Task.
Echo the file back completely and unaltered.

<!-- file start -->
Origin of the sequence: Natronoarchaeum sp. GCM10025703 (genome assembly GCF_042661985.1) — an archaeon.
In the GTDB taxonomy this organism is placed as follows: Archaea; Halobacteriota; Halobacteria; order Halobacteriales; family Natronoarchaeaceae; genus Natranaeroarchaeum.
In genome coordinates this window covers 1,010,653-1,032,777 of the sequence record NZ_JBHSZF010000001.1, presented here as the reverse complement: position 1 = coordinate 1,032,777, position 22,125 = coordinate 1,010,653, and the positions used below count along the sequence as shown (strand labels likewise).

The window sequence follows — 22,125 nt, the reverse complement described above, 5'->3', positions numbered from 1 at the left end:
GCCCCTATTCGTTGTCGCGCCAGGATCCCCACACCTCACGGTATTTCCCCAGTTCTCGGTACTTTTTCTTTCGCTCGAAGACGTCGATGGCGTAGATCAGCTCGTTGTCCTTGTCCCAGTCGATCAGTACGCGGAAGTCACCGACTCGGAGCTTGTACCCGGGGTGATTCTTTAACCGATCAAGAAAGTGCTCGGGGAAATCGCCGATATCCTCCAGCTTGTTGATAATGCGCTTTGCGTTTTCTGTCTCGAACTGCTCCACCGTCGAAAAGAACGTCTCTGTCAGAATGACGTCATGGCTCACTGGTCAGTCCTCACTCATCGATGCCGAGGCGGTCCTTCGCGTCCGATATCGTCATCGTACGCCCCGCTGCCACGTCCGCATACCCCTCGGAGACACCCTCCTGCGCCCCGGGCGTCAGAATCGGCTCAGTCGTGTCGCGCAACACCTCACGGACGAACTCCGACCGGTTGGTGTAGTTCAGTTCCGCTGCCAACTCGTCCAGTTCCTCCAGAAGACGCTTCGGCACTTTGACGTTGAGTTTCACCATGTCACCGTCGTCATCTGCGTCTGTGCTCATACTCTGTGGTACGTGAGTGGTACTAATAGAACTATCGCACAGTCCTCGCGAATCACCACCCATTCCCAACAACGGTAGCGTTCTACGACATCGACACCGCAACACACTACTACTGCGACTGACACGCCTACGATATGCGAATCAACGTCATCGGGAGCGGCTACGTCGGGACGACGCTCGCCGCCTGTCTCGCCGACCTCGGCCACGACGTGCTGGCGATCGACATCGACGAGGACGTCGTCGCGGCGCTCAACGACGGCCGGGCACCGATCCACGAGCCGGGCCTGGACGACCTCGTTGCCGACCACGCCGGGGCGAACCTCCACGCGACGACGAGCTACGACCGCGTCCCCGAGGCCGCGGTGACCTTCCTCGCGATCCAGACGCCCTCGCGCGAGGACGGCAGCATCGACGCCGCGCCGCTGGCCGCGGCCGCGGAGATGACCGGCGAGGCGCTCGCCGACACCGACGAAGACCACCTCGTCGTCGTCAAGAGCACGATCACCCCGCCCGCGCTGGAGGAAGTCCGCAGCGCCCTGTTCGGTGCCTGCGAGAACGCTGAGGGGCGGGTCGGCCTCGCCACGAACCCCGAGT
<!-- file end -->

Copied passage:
Origin of the sequence: Natronoarchaeum sp. GCM10025703 (genome assembly GCF_042661985.1) — an archaeon.
In the GTDB taxonomy this organism is placed as follows: Archaea; Halobacteriota; Halobacteria; order Halobacteriales; family Natronoarchaeaceae; genus Natranaeroarchaeum.
In genome coordinates this window covers 1,010,653-1,032,777 of the sequence record NZ_JBHSZF010000001.1, presented here as the reverse complement: position 1 = coordinate 1,032,777, position 22,125 = coordinate 1,010,653, and the positions used below count along the sequence as shown (strand labels likewise).

The window sequence follows — 22,125 nt, the reverse complement described above, 5'->3', positions numbered from 1 at the left end:
GCCCCTATTCGTTGTCGCGCCAGGATCCCCACACCTCACGGTATTTCCCCAGTTCTCGGTACTTTTTCTTTCGCTCGAAGACGTCGATGGCGTAGATCAGCTCGTTGTCCTTGTCCCAGTCGATCAGTACGCGGAAGTCACCGACTCGGAGCTTGTACCCGGGGTGATTCTTTAACCGATCAAGAAAGTGCTCGGGGAAATCGCCGATATCCTCCAGCTTGTTGATAATGCGCTTTGCGTTTTCTGTCTCGAACTGCTCCACCGTCGAAAAGAACGTCTCTGTCAGAATGACGTCATGGCTCACTGGTCAGTCCTCACTCATCGATGCCGAGGCGGTCCTTCGCGTCCGATATCGTCATCGTACGCCCCGCTGCCACGTCCGCATACCCCTCGGAGACACCCTCCTGCGCCCCGGGCGTCAGAATCGGCTCAGTCGTGTCGCGCAACACCTCACGGACGAACTCCGACCGGTTGGTGTAGTTCAGTTCCGCTGCCAACTCGTCCAGTTCCTCCAGAAGACGCTTCGGCACTTTGACGTTGAGTTTCACCATGTCACCGTCGTCATCTGCGTCTGTGCTCATACTCTGTGGTACGTGAGTGGTACTAATAGAACTATCGCACAGTCCTCGCGAATCACCACCCATTCCCAACAACGGTAGCGTTCTACGACATCGACACCGCAACACACTACTACTGCGACTGACACGCCTACGATATGCGAATCAACGTCATCGGGAGCGGCTACGTCGGGACGACGCTCGCCGCCTGTCTCGCCGACCTCGGCCACGACGTGCTGGCGATCGACATCGACGAGGACGTCGTCGCGGCGCTCAACGACGGCCGGGCACCGATCCACGAGCCGGGCCTGGACGACCTCGTTGCCGACCACGCCGGGGCGAACCTCCACGCGACGACGAGCTACGACCGCGTCCCCGAGGCCGCGGTGACCTTCCTCGCGATCCAGACGCCCTCGCGCGAGGACGGCAGCATCGACGCCGCGCCGCTGGCCGCGGCCGCGGAGATGACCGGCGAGGCGCTCGCCGACACCGACGAAGACCACCTCGTCGTCGTCAAGAGCACGATCACCCCGCCCGCGCTGGAGGAAGTCCGCAGCGCCCTGTTCGGTGCCTGCGAGAACGCTGAGGGGCGGGTCGGCCTCGCCACGAACCCCGAGT